What does the trio above have in common? They’re all very smart and they’re getting an education. Humans have been up to their scientific studies and The National Geographic –that fine publication that has long been a favorite of Yours Truly– has produced an article about just how smart animals really are (here’s the link to the article: http://ngm.nationalgeographic.com/2008/03/animal-minds/virginia-morell-text/1 and they have a number of terrific video and text features that can be found on this page http://ngm.nationalgeographic.com/video/player?titleID=1390861263).
Betsy, the Border Collie pictured above and the covergirl for the March issue, is a particular standout for me (If I travel to Austria, I would very much like to meet her). She is clearly a bit of a risk taker, though, to let humans know that she “gets it” (Yours Truly has studiously avoided displaying his intelligence for fear of having electrodes stuck all over his grey matter by over-zealous scientists –this blog is my only risk-taking activity, the rest of the time I play amiable but dumb). This is what they write about Betsy:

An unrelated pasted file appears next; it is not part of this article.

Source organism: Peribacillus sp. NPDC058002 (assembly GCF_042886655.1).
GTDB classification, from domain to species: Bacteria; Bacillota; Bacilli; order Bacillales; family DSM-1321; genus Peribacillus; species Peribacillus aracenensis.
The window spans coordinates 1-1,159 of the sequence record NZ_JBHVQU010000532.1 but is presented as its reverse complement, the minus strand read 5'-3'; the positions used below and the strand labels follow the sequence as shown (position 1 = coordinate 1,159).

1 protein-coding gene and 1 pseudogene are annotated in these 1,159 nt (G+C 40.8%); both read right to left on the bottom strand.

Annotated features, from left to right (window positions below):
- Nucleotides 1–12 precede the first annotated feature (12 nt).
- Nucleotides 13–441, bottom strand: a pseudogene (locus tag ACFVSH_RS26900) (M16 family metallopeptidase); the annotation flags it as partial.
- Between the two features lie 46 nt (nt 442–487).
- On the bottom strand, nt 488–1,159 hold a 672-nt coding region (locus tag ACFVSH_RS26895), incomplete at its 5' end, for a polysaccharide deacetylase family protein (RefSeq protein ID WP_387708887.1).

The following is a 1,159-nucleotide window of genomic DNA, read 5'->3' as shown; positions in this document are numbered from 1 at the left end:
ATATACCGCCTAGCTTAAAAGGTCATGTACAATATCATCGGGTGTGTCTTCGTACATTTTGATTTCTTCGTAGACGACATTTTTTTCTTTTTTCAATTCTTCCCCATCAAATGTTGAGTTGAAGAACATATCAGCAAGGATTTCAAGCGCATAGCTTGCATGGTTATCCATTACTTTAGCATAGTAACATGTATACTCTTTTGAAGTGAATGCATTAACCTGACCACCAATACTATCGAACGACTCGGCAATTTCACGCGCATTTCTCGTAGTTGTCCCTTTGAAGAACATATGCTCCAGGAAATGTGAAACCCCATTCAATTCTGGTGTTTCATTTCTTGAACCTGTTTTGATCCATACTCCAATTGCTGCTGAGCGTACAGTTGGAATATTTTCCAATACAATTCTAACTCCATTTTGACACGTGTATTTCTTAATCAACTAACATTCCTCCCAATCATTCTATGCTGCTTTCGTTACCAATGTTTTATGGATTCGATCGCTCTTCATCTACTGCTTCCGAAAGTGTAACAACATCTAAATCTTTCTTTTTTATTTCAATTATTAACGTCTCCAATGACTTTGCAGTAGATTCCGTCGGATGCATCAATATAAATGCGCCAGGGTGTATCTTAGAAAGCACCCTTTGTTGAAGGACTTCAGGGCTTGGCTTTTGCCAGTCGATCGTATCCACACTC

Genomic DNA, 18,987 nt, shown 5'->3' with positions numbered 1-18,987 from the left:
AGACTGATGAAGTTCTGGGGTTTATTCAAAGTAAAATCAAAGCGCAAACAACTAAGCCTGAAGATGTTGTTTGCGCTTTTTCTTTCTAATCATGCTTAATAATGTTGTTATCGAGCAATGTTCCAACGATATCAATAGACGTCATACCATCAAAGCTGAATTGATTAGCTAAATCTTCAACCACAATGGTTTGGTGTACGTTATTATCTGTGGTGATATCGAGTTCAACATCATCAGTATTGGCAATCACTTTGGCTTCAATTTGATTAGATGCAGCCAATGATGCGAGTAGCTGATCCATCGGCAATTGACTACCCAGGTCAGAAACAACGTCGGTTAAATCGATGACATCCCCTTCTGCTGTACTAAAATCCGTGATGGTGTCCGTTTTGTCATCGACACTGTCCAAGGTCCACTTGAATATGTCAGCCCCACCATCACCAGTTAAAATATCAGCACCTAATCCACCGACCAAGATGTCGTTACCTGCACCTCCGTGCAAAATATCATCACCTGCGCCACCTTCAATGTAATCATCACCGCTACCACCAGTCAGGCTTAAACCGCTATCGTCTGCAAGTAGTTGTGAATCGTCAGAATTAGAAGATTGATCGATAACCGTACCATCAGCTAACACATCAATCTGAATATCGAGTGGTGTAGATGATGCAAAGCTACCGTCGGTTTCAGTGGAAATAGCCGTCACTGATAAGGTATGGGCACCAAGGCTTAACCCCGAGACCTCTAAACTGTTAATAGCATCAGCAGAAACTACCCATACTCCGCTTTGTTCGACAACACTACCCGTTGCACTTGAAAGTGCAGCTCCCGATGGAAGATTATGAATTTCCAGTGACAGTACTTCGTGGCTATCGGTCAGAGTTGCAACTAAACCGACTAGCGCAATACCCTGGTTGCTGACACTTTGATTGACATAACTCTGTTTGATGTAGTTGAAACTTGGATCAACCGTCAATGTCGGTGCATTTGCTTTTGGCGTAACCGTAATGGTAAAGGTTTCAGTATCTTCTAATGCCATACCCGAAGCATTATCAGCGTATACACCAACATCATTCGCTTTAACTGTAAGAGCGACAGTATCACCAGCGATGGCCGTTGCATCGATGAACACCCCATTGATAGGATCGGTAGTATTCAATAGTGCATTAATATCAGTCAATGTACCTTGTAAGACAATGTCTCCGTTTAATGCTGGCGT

Species: Border Collie
Home: Vienna, Austria
Smarts: Retains an ever growing vocabulary that rivals a toddlers. How much thought goes on behind those eyes? A lot, in this case. Six-year-old “Betsy” can put names to objects faster than a great ape, and her vocabulary is at 340 words and counting. Her smarts showed up early: At ten weeks she would sit on command and was soon picking up on names of items and rushing to retrieve them—ball, rope, paper, box, keys, and dozens more. She now knows at least 15 people by name, and in scientific tests she’s proved skilled at linking photographs with the objects they represent. Says her owner, “She’s a dog in a human [pack]. We’re learning her language, and she’s learning ours.”